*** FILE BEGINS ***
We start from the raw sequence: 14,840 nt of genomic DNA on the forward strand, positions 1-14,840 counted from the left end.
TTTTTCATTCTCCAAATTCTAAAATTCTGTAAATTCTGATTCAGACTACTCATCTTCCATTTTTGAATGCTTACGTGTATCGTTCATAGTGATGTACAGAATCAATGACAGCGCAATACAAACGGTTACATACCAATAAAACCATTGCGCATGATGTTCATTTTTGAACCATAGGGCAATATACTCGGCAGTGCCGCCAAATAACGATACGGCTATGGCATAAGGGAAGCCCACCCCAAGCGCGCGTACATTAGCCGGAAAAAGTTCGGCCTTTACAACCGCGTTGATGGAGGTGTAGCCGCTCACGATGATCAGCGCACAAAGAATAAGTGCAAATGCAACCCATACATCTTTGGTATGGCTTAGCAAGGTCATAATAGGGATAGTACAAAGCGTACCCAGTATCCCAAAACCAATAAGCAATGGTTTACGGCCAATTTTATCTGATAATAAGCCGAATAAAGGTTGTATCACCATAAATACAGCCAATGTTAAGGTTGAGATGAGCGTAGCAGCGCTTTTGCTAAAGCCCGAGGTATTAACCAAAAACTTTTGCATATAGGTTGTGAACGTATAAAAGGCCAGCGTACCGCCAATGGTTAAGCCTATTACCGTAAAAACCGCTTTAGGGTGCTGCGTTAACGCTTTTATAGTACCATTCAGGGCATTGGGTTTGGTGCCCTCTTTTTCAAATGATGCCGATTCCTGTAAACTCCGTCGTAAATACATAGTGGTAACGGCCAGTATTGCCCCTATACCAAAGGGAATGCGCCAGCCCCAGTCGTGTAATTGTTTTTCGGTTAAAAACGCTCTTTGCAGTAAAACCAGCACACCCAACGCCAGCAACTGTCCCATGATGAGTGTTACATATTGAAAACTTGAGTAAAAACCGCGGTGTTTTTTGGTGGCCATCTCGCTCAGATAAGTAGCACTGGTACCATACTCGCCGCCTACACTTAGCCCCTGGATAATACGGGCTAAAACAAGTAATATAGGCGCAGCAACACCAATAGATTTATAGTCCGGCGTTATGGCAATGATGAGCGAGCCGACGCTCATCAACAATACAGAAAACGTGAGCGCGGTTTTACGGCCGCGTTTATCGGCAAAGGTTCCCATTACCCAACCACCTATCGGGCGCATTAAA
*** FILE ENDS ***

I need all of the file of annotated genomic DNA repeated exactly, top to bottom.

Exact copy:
We start from the raw sequence: 14,840 nt of genomic DNA on the forward strand, positions 1-14,840 counted from the left end.
TTTTTCATTCTCCAAATTCTAAAATTCTGTAAATTCTGATTCAGACTACTCATCTTCCATTTTTGAATGCTTACGTGTATCGTTCATAGTGATGTACAGAATCAATGACAGCGCAATACAAACGGTTACATACCAATAAAACCATTGCGCATGATGTTCATTTTTGAACCATAGGGCAATATACTCGGCAGTGCCGCCAAATAACGATACGGCTATGGCATAAGGGAAGCCCACCCCAAGCGCGCGTACATTAGCCGGAAAAAGTTCGGCCTTTACAACCGCGTTGATGGAGGTGTAGCCGCTCACGATGATCAGCGCACAAAGAATAAGTGCAAATGCAACCCATACATCTTTGGTATGGCTTAGCAAGGTCATAATAGGGATAGTACAAAGCGTACCCAGTATCCCAAAACCAATAAGCAATGGTTTACGGCCAATTTTATCTGATAATAAGCCGAATAAAGGTTGTATCACCATAAATACAGCCAATGTTAAGGTTGAGATGAGCGTAGCAGCGCTTTTGCTAAAGCCCGAGGTATTAACCAAAAACTTTTGCATATAGGTTGTGAACGTATAAAAGGCCAGCGTACCGCCAATGGTTAAGCCTATTACCGTAAAAACCGCTTTAGGGTGCTGCGTTAACGCTTTTATAGTACCATTCAGGGCATTGGGTTTGGTGCCCTCTTTTTCAAATGATGCCGATTCCTGTAAACTCCGTCGTAAATACATAGTGGTAACGGCCAGTATTGCCCCTATACCAAAGGGAATGCGCCAGCCCCAGTCGTGTAATTGTTTTTCGGTTAAAAACGCTCTTTGCAGTAAAACCAGCACACCCAACGCCAGCAACTGTCCCATGATGAGTGTTACATATTGAAAACTTGAGTAAAAACCGCGGTGTTTTTTGGTGGCCATCTCGCTCAGATAAGTAGCACTGGTACCATACTCGCCGCCTACACTTAGCCCCTGGATAATACGGGCTAAAACAAGTAATATAGGCGCAGCAACACCAATAGATTTATAGTCCGGCGTTATGGCAATGATGAGCGAGCCGACGCTCATCAACAATACAGAAAACGTGAGCGCGGTTTTACGGCCGCGTTTATCGGCAAAGGTTCCCATTACCCAACCACCTATCGGGCGCATTAAA